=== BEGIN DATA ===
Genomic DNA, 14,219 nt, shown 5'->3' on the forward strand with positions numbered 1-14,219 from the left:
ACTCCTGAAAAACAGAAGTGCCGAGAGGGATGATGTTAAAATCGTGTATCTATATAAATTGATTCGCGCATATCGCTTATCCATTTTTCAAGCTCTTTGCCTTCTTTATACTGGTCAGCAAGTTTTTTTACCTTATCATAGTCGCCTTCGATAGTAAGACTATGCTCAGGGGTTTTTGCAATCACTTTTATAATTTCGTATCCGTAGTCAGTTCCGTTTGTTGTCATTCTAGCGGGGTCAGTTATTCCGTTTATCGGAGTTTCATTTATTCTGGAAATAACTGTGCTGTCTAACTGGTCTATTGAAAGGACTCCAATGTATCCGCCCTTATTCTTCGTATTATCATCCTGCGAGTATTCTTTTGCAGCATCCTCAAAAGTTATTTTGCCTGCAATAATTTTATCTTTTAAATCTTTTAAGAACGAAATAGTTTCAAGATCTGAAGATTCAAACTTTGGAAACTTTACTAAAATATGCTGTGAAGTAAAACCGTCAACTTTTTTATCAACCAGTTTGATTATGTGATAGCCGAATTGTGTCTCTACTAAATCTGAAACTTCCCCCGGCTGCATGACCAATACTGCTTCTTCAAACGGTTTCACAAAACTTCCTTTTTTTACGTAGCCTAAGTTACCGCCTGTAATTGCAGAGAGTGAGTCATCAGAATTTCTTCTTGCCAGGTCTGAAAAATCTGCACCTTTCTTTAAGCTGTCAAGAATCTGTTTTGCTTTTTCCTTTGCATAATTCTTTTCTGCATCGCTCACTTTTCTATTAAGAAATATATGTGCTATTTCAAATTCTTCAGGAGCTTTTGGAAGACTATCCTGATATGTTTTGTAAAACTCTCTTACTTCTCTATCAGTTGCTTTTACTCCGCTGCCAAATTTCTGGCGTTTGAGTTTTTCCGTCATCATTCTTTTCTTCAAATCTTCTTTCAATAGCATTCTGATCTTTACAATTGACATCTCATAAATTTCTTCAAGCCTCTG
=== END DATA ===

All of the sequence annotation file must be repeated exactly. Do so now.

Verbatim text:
Genomic DNA, 14,219 nt, shown 5'->3' on the forward strand with positions numbered 1-14,219 from the left:
ACTCCTGAAAAACAGAAGTGCCGAGAGGGATGATGTTAAAATCGTGTATCTATATAAATTGATTCGCGCATATCGCTTATCCATTTTTCAAGCTCTTTGCCTTCTTTATACTGGTCAGCAAGTTTTTTTACCTTATCATAGTCGCCTTCGATAGTAAGACTATGCTCAGGGGTTTTTGCAATCACTTTTATAATTTCGTATCCGTAGTCAGTTCCGTTTGTTGTCATTCTAGCGGGGTCAGTTATTCCGTTTATCGGAGTTTCATTTATTCTGGAAATAACTGTGCTGTCTAACTGGTCTATTGAAAGGACTCCAATGTATCCGCCCTTATTCTTCGTATTATCATCCTGCGAGTATTCTTTTGCAGCATCCTCAAAAGTTATTTTGCCTGCAATAATTTTATCTTTTAAATCTTTTAAGAACGAAATAGTTTCAAGATCTGAAGATTCAAACTTTGGAAACTTTACTAAAATATGCTGTGAAGTAAAACCGTCAACTTTTTTATCAACCAGTTTGATTATGTGATAGCCGAATTGTGTCTCTACTAAATCTGAAACTTCCCCCGGCTGCATGACCAATACTGCTTCTTCAAACGGTTTCACAAAACTTCCTTTTTTTACGTAGCCTAAGTTACCGCCTGTAATTGCAGAGAGTGAGTCATCAGAATTTCTTCTTGCCAGGTCTGAAAAATCTGCACCTTTCTTTAAGCTGTCAAGAATCTGTTTTGCTTTTTCCTTTGCATAATTCTTTTCTGCATCGCTCACTTTTCTATTAAGAAATATATGTGCTATTTCAAATTCTTCAGGAGCTTTTGGAAGACTATCCTGATATGTTTTGTAAAACTCTCTTACTTCTCTATCAGTTGCTTTTACTCCGCTGCCAAATTTCTGGCGTTTGAGTTTTTCCGTCATCATTCTTTTCTTCAAATCTTCTTTCAATAGCATTCTGATCTTTACAATTGACATCTCATAAATTTCTTCAAGCCTCTG